Thursday, June 9, 2011

Piriformis and Obturator Muscles Connection

I recently posted a short little tidbit of information on my Facebook Fanpage Stop Chasing Pain that said, 'If you always have a tight piriformis muscle, try activating the obturators.'  




Well this little post kicked off a firestorm of questions and comments that prompted me to expand a little more. I will be making a video of this activation protocol and posting it so you can see it in action, but this will be a quick summary of the how and why.


It all comes down to Motor Control Theory. This is based on pioneering work of Vernon Brooks 'The Neural Basis of Motor Control' and it's clinical application by David Weinstock and his NeuroKinetic Therapy. The Motor Control Center located in the cerbellum receives information from the limbic system and then the cerebral cortex before passing the information to the spine.


Your body’s Motor Control Center – the Cerebellum


The cerebellum is like central command controlling every muscle in your body. It is connected to each of your muscles via the somatic nervous system – sort of like control wires. Your cerebellum is where your body stores the information necessary to perform complex movements easily and naturally. 

Sometimes things happen to you that cause your body to protect itself – accidents, pain, and overwork etc. In response to these stimuli, your body creates a new program, or a compensation pattern. These patterns are exactly what your body needs to create in order to protect itself from that trauma. It goes into survival mode. The problem is that your body has no mechanism to let go of the compensation pattern when it is no longer needed Your nervous system has adapted to the dysfunction.

The body has no mechanism to let go of compensation patterns that you no longer need. Long after the trauma has passed, your body continues to over-use the bracing muscles that it relied on during the trauma, and continues to inhibit the muscles that were shut down. This creates a vicious cycle: The inhibited muscles actually start to weaken from lack of use, causing you to use the bracing muscles even more. Eventually, the bracing muscles simply stay tight all the time, lose their ability to fire efficiently, and they hurt. Now you start to CHASE PAIN! And we don't chase pain...we FIX PROBLEMS! 

Pain is where your problem ended up...NOT where it started!

So what we do is very similar to Muscle Activation Techniques where we test the strength of various muscles in relationship to pain. You can stretch and rub that tight muscle all day long, but until you reset the motor program it will not let go. Hence pain always returns.



So for the Piriformis we evaluate antagonistic and synergistic muscles for weakness and then reactivate them. 

Antagonist
Evaluate internal rotators of the hip

Synergist
Usual Culprits: Gluteus maximus, medius, obturator internus/externus, quadratus lumborum and hamstrings.

Once you find the weakness, you have 30-60 seconds to reset the Control Center via muscle activation. Once we reset and reactivate the obturators the MCC lets go of the piriformis so it can heal. The nervous system wins every time.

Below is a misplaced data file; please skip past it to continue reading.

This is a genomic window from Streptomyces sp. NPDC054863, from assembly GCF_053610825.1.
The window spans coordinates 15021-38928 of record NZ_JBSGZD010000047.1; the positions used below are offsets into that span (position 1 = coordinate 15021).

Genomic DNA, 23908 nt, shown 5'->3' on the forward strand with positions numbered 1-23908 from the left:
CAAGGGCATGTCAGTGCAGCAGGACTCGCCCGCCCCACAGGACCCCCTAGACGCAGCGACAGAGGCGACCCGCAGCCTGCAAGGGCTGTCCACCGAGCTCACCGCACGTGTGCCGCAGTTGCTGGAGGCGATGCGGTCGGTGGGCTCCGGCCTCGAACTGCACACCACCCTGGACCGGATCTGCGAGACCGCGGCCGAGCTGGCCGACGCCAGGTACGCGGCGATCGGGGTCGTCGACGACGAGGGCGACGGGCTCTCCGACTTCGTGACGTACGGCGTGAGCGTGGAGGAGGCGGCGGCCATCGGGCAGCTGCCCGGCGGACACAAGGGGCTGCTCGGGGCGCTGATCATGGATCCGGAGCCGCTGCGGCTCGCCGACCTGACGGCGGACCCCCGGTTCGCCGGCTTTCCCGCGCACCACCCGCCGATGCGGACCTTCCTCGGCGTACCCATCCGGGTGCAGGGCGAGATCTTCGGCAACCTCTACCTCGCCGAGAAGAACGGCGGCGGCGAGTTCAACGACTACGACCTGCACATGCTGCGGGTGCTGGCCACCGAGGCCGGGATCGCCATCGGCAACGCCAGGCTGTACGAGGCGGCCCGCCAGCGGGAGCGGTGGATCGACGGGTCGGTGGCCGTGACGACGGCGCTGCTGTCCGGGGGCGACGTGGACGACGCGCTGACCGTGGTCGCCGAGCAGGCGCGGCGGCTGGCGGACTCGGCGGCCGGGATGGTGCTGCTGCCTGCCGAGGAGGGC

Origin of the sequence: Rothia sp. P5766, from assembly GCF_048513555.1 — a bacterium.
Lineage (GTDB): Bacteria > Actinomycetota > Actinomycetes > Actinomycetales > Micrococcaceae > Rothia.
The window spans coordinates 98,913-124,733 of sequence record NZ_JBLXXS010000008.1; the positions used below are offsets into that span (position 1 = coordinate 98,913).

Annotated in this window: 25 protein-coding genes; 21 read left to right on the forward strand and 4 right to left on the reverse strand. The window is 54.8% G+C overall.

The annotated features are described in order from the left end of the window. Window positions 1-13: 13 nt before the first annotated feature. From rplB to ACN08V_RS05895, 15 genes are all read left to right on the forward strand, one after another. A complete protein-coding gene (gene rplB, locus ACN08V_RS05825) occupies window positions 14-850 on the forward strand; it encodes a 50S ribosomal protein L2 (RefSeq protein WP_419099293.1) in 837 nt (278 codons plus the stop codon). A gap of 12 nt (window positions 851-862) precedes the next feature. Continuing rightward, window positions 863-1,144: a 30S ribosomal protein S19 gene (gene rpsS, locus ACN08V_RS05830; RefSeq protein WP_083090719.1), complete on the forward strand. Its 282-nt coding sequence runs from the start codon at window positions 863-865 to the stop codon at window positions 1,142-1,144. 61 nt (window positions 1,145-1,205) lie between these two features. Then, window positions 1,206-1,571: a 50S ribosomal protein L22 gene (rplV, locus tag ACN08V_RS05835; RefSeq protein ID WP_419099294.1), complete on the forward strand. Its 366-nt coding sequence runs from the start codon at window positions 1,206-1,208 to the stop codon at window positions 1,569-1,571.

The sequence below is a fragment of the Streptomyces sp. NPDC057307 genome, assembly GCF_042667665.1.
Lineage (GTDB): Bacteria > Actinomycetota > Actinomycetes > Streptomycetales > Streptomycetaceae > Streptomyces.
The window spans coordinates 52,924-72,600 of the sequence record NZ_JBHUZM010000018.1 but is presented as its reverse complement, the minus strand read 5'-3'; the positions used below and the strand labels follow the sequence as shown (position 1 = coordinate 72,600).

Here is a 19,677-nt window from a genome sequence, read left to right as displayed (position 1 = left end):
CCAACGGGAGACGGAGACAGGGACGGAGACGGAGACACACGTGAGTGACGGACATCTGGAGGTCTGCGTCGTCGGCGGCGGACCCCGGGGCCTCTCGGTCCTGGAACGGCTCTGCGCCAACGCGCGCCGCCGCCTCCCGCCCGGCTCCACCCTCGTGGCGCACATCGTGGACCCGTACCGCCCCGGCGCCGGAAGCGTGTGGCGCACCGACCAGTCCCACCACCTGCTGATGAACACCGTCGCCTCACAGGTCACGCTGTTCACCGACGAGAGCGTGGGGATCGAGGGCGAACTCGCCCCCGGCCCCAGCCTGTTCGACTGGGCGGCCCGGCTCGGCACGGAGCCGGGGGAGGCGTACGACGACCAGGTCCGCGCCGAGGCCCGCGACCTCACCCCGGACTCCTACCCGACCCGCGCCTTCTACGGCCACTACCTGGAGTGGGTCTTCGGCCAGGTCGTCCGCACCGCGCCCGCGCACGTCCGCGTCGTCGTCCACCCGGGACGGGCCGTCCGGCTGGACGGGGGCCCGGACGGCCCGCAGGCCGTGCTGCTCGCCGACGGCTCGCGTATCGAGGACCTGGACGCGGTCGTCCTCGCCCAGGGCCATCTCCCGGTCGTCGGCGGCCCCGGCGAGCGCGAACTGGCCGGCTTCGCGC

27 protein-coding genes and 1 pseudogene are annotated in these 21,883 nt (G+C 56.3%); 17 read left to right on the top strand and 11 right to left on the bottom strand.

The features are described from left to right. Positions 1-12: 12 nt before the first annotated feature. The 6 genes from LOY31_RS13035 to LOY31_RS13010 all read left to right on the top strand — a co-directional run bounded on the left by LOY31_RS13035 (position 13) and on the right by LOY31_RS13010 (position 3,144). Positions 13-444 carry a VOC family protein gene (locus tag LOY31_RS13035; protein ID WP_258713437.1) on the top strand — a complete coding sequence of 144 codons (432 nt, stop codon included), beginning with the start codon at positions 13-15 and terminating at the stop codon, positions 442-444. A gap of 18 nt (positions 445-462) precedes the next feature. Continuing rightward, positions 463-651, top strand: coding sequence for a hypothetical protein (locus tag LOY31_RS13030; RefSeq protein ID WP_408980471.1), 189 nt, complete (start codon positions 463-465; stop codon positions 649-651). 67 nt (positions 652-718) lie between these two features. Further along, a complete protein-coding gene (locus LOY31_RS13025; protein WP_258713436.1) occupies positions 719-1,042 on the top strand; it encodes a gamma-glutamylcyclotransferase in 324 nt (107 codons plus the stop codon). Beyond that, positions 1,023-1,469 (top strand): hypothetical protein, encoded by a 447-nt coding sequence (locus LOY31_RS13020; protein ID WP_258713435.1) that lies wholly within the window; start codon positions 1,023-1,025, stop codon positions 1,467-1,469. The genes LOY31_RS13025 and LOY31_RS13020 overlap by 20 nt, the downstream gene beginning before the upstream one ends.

The video will show you how I test the obturators....and how I test them is how I activate them in conjunction with releasing the spasm.

You will see what I mean on the video...it all comes down to isolation and positioning. Got ya curious now don't I?? 

****Special Thanks to Jeff Elam, CBW for information referenced in this post. Visit his website for more information about his work.


See ya soon!

Doc P.

13 comments:

  1. Looking for the video on the blog but cant see it

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  2. Video is not posted yet Linn. Recording this weekend.

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  3. Looking back for video Perry did you get around to posting ?

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  4. I was just checking out your blog. Thank you for all of the information. I was also wondering if you ever posted this video. Thanks!

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  5. Your article was extremely in-depth and shed light on many aspects to reduce muscle soreness. Thanks!

    muscle pain relief in Taiwan

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  6. This is a great article thanks for sharing this informative information. I will visit your blog regularly for some latest post.
    Thanks
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  7. Help! I can't find the video for this, and the facebook videos are too numerous to tell which one might coincide!

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  8. Hi! Very interesting idea! Any chance of posting the video? Or describing your method in an follow-up article? Many thanks!

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  9. Hi! Very interesting idea! Any chance of posting the video? Or describing your method in an follow-up article? Many thanks!

    ReplyDelete
  10. Hi! Very interesting idea! Any chance of posting the video? Or describing your method in an follow-up article? Many thanks!

    ReplyDelete
  11. This comment has been removed by the author.

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  12. hi, did you ever post the video...?

    ReplyDelete